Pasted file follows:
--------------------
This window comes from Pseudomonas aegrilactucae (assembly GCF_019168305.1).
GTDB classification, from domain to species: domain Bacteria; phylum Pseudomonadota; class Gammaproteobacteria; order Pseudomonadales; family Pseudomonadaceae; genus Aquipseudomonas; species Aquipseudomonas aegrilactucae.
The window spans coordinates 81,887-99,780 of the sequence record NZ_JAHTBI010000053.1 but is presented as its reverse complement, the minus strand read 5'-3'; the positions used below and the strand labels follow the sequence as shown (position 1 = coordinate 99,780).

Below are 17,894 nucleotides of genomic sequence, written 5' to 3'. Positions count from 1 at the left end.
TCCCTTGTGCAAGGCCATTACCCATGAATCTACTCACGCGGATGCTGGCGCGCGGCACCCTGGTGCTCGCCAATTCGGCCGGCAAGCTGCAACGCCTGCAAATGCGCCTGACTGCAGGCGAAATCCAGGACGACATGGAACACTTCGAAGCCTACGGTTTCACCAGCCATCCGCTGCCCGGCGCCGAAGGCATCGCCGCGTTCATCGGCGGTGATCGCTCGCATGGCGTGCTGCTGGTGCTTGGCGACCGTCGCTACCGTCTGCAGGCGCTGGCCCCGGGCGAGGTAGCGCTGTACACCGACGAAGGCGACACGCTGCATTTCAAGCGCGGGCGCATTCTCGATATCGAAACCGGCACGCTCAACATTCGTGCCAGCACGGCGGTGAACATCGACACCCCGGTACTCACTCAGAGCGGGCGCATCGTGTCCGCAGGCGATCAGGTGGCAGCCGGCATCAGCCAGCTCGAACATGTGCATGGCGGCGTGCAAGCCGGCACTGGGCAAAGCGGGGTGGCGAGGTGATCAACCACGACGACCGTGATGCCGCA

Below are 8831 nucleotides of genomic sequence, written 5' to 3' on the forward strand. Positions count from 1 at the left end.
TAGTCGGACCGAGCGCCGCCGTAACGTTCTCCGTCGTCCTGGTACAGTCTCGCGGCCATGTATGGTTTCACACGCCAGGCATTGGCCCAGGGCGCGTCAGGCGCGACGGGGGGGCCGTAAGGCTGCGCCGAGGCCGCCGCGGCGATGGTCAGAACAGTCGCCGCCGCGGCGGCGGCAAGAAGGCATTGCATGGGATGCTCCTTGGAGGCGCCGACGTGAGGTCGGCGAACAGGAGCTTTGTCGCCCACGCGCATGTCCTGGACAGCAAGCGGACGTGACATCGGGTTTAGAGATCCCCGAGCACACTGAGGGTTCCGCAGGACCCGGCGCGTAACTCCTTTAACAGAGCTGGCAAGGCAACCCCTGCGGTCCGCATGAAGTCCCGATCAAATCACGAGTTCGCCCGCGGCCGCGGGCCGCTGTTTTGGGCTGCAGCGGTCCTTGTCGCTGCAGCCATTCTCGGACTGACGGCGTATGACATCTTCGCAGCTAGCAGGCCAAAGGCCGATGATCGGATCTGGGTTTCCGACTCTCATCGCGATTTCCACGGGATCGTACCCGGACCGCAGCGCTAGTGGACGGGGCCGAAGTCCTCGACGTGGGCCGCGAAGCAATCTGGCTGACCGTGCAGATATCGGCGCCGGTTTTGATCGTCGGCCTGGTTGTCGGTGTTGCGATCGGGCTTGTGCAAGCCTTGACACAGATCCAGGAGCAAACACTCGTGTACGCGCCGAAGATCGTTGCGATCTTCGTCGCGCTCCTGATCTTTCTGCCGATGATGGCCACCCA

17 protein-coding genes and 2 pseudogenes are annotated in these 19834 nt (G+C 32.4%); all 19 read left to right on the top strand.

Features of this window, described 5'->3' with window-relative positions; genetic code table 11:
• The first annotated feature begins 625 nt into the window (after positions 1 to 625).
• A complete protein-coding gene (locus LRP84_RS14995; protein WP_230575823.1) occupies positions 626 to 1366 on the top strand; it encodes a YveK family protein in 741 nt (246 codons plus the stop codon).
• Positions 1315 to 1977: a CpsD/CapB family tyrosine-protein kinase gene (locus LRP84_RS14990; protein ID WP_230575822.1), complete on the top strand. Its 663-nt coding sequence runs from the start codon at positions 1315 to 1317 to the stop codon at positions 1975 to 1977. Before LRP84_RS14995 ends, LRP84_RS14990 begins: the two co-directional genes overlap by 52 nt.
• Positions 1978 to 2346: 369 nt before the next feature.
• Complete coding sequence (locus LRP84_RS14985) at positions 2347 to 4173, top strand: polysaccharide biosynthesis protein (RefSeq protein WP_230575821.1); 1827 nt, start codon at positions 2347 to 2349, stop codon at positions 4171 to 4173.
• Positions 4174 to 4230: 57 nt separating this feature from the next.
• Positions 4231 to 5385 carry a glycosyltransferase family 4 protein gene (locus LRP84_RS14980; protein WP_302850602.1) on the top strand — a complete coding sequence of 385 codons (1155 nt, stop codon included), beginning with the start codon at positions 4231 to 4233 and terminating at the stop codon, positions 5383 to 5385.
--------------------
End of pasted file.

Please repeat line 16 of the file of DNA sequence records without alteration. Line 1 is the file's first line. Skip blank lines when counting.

• Positions 4231 to 5385 carry a glycosyltransferase family 4 protein gene (locus LRP84_RS14980; protein WP_302850602.1) on the top strand — a complete coding sequence of 385 codons (1155 nt, stop codon included), beginning with the start codon at positions 4231 to 4233 and terminating at the stop codon, positions 5383 to 5385.